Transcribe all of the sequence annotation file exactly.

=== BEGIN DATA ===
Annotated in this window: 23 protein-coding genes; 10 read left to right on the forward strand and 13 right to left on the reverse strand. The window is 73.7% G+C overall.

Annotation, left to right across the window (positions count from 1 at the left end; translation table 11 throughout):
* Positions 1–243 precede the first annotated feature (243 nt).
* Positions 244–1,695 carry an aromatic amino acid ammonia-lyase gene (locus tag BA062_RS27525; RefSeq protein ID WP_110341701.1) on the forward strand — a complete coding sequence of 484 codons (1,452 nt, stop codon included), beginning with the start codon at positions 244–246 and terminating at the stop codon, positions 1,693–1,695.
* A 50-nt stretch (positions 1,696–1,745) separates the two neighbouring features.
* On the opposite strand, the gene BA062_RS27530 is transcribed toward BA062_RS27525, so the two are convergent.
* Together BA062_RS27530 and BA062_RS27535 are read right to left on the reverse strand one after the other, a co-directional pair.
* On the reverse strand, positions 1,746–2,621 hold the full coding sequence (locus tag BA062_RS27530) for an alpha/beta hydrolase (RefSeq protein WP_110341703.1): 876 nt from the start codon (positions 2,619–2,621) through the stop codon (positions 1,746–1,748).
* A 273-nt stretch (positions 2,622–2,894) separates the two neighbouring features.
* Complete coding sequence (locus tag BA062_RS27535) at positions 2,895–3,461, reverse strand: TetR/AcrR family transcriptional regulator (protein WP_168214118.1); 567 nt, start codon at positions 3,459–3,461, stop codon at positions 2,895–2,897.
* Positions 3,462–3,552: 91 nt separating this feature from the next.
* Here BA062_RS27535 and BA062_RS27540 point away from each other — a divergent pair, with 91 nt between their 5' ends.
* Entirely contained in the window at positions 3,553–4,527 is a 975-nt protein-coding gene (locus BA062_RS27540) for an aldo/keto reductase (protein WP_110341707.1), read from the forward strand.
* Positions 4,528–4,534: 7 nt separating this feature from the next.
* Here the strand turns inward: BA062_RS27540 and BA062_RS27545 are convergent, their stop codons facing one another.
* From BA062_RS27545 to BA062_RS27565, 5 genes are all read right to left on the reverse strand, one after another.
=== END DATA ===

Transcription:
Annotated in this window: 23 protein-coding genes; 10 read left to right on the forward strand and 13 right to left on the reverse strand. The window is 73.7% G+C overall.

Annotation, left to right across the window (positions count from 1 at the left end; translation table 11 throughout):
* Positions 1–243 precede the first annotated feature (243 nt).
* Positions 244–1,695 carry an aromatic amino acid ammonia-lyase gene (locus tag BA062_RS27525; RefSeq protein ID WP_110341701.1) on the forward strand — a complete coding sequence of 484 codons (1,452 nt, stop codon included), beginning with the start codon at positions 244–246 and terminating at the stop codon, positions 1,693–1,695.
* A 50-nt stretch (positions 1,696–1,745) separates the two neighbouring features.
* On the opposite strand, the gene BA062_RS27530 is transcribed toward BA062_RS27525, so the two are convergent.
* Together BA062_RS27530 and BA062_RS27535 are read right to left on the reverse strand one after the other, a co-directional pair.
* On the reverse strand, positions 1,746–2,621 hold the full coding sequence (locus tag BA062_RS27530) for an alpha/beta hydrolase (RefSeq protein WP_110341703.1): 876 nt from the start codon (positions 2,619–2,621) through the stop codon (positions 1,746–1,748).
* A 273-nt stretch (positions 2,622–2,894) separates the two neighbouring features.
* Complete coding sequence (locus tag BA062_RS27535) at positions 2,895–3,461, reverse strand: TetR/AcrR family transcriptional regulator (protein WP_168214118.1); 567 nt, start codon at positions 3,459–3,461, stop codon at positions 2,895–2,897.
* Positions 3,462–3,552: 91 nt separating this feature from the next.
* Here BA062_RS27535 and BA062_RS27540 point away from each other — a divergent pair, with 91 nt between their 5' ends.
* Entirely contained in the window at positions 3,553–4,527 is a 975-nt protein-coding gene (locus BA062_RS27540) for an aldo/keto reductase (protein WP_110341707.1), read from the forward strand.
* Positions 4,528–4,534: 7 nt separating this feature from the next.
* Here the strand turns inward: BA062_RS27540 and BA062_RS27545 are convergent, their stop codons facing one another.
* From BA062_RS27545 to BA062_RS27565, 5 genes are all read right to left on the reverse strand, one after another.